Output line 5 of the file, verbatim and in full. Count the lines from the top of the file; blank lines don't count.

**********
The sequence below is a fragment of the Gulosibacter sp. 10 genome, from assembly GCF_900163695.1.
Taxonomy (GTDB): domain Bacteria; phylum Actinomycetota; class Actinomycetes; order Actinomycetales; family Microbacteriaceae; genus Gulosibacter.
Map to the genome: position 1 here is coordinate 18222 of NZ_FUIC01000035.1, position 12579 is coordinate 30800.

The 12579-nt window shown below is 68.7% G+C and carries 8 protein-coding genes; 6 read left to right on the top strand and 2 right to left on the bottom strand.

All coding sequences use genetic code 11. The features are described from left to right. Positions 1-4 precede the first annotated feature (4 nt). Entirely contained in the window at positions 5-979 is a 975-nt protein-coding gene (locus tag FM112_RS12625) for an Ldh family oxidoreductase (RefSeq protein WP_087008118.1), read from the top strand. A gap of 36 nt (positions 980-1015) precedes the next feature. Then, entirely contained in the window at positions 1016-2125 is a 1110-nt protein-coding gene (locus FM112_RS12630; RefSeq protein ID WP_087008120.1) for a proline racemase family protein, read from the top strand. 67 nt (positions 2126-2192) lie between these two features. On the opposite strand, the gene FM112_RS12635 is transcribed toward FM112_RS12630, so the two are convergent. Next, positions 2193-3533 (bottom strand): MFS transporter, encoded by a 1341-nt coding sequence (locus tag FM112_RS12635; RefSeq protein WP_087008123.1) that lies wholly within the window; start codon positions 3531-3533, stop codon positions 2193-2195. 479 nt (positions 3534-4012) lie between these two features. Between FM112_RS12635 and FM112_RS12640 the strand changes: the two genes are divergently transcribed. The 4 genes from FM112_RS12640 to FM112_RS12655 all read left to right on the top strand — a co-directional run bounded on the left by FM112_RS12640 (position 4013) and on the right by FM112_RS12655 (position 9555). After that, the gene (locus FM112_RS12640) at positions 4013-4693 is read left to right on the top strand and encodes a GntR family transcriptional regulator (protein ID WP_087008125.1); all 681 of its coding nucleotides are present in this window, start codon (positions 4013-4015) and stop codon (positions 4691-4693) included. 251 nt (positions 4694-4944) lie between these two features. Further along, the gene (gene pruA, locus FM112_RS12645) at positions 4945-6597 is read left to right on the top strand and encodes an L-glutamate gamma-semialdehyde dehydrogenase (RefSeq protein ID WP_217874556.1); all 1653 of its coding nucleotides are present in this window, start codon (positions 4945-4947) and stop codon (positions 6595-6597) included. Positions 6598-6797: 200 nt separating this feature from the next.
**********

All coding sequences use genetic code 11. The features are described from left to right. Positions 1-4 precede the first annotated feature (4 nt). Entirely contained in the window at positions 5-979 is a 975-nt protein-coding gene (locus tag FM112_RS12625) for an Ldh family oxidoreductase (RefSeq protein WP_087008118.1), read from the top strand. A gap of 36 nt (positions 980-1015) precedes the next feature. Then, entirely contained in the window at positions 1016-2125 is a 1110-nt protein-coding gene (locus FM112_RS12630; RefSeq protein ID WP_087008120.1) for a proline racemase family protein, read from the top strand. 67 nt (positions 2126-2192) lie between these two features. On the opposite strand, the gene FM112_RS12635 is transcribed toward FM112_RS12630, so the two are convergent. Next, positions 2193-3533 (bottom strand): MFS transporter, encoded by a 1341-nt coding sequence (locus tag FM112_RS12635; RefSeq protein WP_087008123.1) that lies wholly within the window; start codon positions 3531-3533, stop codon positions 2193-2195. 479 nt (positions 3534-4012) lie between these two features. Between FM112_RS12635 and FM112_RS12640 the strand changes: the two genes are divergently transcribed. The 4 genes from FM112_RS12640 to FM112_RS12655 all read left to right on the top strand — a co-directional run bounded on the left by FM112_RS12640 (position 4013) and on the right by FM112_RS12655 (position 9555). After that, the gene (locus FM112_RS12640) at positions 4013-4693 is read left to right on the top strand and encodes a GntR family transcriptional regulator (protein ID WP_087008125.1); all 681 of its coding nucleotides are present in this window, start codon (positions 4013-4015) and stop codon (positions 4691-4693) included. 251 nt (positions 4694-4944) lie between these two features. Further along, the gene (gene pruA, locus FM112_RS12645) at positions 4945-6597 is read left to right on the top strand and encodes an L-glutamate gamma-semialdehyde dehydrogenase (RefSeq protein ID WP_217874556.1); all 1653 of its coding nucleotides are present in this window, start codon (positions 4945-4947) and stop codon (positions 6595-6597) included. Positions 6598-6797: 200 nt separating this feature from the next.